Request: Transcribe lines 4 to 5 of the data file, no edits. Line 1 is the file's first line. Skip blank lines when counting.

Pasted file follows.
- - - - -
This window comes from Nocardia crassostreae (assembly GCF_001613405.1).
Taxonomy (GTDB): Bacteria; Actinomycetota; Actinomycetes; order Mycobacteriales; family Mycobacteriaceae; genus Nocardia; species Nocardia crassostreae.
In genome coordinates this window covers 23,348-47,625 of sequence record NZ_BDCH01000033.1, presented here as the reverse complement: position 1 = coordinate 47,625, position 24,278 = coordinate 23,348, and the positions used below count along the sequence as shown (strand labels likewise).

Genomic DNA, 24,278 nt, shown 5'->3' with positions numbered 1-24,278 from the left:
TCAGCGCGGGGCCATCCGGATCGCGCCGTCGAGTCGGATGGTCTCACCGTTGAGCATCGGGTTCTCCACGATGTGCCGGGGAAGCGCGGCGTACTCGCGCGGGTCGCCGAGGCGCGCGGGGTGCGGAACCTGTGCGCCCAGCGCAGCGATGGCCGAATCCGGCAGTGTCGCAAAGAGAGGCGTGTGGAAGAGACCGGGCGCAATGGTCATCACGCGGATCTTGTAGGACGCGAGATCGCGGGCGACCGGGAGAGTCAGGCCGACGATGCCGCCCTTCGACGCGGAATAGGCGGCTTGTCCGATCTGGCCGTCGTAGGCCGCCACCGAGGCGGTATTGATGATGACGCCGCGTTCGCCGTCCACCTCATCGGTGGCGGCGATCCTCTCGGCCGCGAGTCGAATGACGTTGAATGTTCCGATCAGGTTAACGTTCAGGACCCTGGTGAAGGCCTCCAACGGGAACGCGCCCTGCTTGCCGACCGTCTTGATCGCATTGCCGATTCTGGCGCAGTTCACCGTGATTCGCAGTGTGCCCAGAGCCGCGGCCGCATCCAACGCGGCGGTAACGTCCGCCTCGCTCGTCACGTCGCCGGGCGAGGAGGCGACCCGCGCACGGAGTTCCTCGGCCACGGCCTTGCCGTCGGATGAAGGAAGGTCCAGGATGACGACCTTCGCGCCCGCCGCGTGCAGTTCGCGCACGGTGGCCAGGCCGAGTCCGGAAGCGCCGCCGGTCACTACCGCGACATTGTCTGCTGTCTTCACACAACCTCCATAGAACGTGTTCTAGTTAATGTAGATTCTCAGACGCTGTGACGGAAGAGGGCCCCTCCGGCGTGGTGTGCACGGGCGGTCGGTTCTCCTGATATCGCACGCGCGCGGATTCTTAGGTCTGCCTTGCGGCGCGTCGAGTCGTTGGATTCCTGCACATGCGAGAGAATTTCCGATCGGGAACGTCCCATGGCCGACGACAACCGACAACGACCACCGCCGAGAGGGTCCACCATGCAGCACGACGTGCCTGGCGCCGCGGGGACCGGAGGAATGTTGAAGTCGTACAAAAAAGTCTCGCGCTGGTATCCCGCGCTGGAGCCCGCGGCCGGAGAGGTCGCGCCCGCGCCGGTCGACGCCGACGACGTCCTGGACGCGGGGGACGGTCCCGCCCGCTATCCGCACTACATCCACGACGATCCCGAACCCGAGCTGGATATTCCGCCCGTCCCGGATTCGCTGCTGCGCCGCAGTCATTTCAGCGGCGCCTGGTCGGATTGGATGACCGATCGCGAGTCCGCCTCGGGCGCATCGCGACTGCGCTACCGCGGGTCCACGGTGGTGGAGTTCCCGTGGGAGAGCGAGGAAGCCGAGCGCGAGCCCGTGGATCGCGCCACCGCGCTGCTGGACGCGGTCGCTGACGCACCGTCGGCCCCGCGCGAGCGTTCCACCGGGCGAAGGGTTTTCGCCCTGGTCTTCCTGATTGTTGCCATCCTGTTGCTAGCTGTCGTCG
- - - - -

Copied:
Genomic DNA, 24,278 nt, shown 5'->3' with positions numbered 1-24,278 from the left:
TCAGCGCGGGGCCATCCGGATCGCGCCGTCGAGTCGGATGGTCTCACCGTTGAGCATCGGGTTCTCCACGATGTGCCGGGGAAGCGCGGCGTACTCGCGCGGGTCGCCGAGGCGCGCGGGGTGCGGAACCTGTGCGCCCAGCGCAGCGATGGCCGAATCCGGCAGTGTCGCAAAGAGAGGCGTGTGGAAGAGACCGGGCGCAATGGTCATCACGCGGATCTTGTAGGACGCGAGATCGCGGGCGACCGGGAGAGTCAGGCCGACGATGCCGCCCTTCGACGCGGAATAGGCGGCTTGTCCGATCTGGCCGTCGTAGGCCGCCACCGAGGCGGTATTGATGATGACGCCGCGTTCGCCGTCCACCTCATCGGTGGCGGCGATCCTCTCGGCCGCGAGTCGAATGACGTTGAATGTTCCGATCAGGTTAACGTTCAGGACCCTGGTGAAGGCCTCCAACGGGAACGCGCCCTGCTTGCCGACCGTCTTGATCGCATTGCCGATTCTGGCGCAGTTCACCGTGATTCGCAGTGTGCCCAGAGCCGCGGCCGCATCCAACGCGGCGGTAACGTCCGCCTCGCTCGTCACGTCGCCGGGCGAGGAGGCGACCCGCGCACGGAGTTCCTCGGCCACGGCCTTGCCGTCGGATGAAGGAAGGTCCAGGATGACGACCTTCGCGCCCGCCGCGTGCAGTTCGCGCACGGTGGCCAGGCCGAGTCCGGAAGCGCCGCCGGTCACTACCGCGACATTGTCTGCTGTCTTCACACAACCTCCATAGAACGTGTTCTAGTTAATGTAGATTCTCAGACGCTGTGACGGAAGAGGGCCCCTCCGGCGTGGTGTGCACGGGCGGTCGGTTCTCCTGATATCGCACGCGCGCGGATTCTTAGGTCTGCCTTGCGGCGCGTCGAGTCGTTGGATTCCTGCACATGCGAGAGAATTTCCGATCGGGAACGTCCCATGGCCGACGACAACCGACAACGACCACCGCCGAGAGGGTCCACCATGCAGCACGACGTGCCTGGCGCCGCGGGGACCGGAGGAATGTTGAAGTCGTACAAAAAAGTCTCGCGCTGGTATCCCGCGCTGGAGCCCGCGGCCGGAGAGGTCGCGCCCGCGCCGGTCGACGCCGACGACGTCCTGGACGCGGGGGACGGTCCCGCCCGCTATCCGCACTACATCCACGACGATCCCGAACCCGAGCTGGATATTCCGCCCGTCCCGGATTCGCTGCTGCGCCGCAGTCATTTCAGCGGCGCCTGGTCGGATTGGATGACCGATCGCGAGTCCGCCTCGGGCGCATCGCGACTGCGCTACCGCGGGTCCACGGTGGTGGAGTTCCCGTGGGAGAGCGAGGAAGCCGAGCGCGAGCCCGTGGATCGCGCCACCGCGCTGCTGGACGCGGTCGCTGACGCACCGTCGGCCCCGCGCGAGCGTTCCACCGGGCGAAGGGTTTTCGCCCTGGTCTTCCTGATTGTTGCCATCCTGTTGCTAGCTGTCGTCG